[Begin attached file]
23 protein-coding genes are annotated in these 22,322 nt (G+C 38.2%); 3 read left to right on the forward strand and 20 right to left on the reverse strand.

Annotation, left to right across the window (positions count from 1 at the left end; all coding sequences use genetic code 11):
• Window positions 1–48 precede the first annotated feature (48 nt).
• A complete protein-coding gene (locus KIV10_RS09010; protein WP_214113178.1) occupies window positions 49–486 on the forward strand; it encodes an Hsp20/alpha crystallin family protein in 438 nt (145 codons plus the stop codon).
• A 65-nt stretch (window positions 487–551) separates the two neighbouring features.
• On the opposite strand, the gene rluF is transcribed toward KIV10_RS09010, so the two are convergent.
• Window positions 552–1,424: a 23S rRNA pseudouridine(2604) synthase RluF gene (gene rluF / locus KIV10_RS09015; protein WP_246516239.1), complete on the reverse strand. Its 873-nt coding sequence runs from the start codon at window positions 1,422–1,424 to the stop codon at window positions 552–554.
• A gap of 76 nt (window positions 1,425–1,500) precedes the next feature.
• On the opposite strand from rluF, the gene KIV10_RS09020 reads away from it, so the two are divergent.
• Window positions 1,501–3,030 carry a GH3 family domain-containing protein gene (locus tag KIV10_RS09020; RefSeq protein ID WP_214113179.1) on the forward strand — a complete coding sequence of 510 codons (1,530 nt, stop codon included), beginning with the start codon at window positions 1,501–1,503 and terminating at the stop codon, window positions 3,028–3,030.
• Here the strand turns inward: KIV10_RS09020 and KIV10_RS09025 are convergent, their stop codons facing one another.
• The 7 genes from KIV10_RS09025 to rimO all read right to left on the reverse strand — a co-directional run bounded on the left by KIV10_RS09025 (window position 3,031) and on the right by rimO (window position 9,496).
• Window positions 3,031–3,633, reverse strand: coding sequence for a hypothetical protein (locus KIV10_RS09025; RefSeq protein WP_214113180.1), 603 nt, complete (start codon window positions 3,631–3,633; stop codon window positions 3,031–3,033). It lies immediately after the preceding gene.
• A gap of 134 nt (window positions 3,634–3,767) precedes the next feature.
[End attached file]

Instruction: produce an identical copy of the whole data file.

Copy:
23 protein-coding genes are annotated in these 22,322 nt (G+C 38.2%); 3 read left to right on the forward strand and 20 right to left on the reverse strand.

Annotation, left to right across the window (positions count from 1 at the left end; all coding sequences use genetic code 11):
• Window positions 1–48 precede the first annotated feature (48 nt).
• A complete protein-coding gene (locus KIV10_RS09010; protein WP_214113178.1) occupies window positions 49–486 on the forward strand; it encodes an Hsp20/alpha crystallin family protein in 438 nt (145 codons plus the stop codon).
• A 65-nt stretch (window positions 487–551) separates the two neighbouring features.
• On the opposite strand, the gene rluF is transcribed toward KIV10_RS09010, so the two are convergent.
• Window positions 552–1,424: a 23S rRNA pseudouridine(2604) synthase RluF gene (gene rluF / locus KIV10_RS09015; protein WP_246516239.1), complete on the reverse strand. Its 873-nt coding sequence runs from the start codon at window positions 1,422–1,424 to the stop codon at window positions 552–554.
• A gap of 76 nt (window positions 1,425–1,500) precedes the next feature.
• On the opposite strand from rluF, the gene KIV10_RS09020 reads away from it, so the two are divergent.
• Window positions 1,501–3,030 carry a GH3 family domain-containing protein gene (locus tag KIV10_RS09020; RefSeq protein ID WP_214113179.1) on the forward strand — a complete coding sequence of 510 codons (1,530 nt, stop codon included), beginning with the start codon at window positions 1,501–1,503 and terminating at the stop codon, window positions 3,028–3,030.
• Here the strand turns inward: KIV10_RS09020 and KIV10_RS09025 are convergent, their stop codons facing one another.
• The 7 genes from KIV10_RS09025 to rimO all read right to left on the reverse strand — a co-directional run bounded on the left by KIV10_RS09025 (window position 3,031) and on the right by rimO (window position 9,496).
• Window positions 3,031–3,633, reverse strand: coding sequence for a hypothetical protein (locus KIV10_RS09025; RefSeq protein WP_214113180.1), 603 nt, complete (start codon window positions 3,631–3,633; stop codon window positions 3,031–3,033). It lies immediately after the preceding gene.
• A gap of 134 nt (window positions 3,634–3,767) precedes the next feature.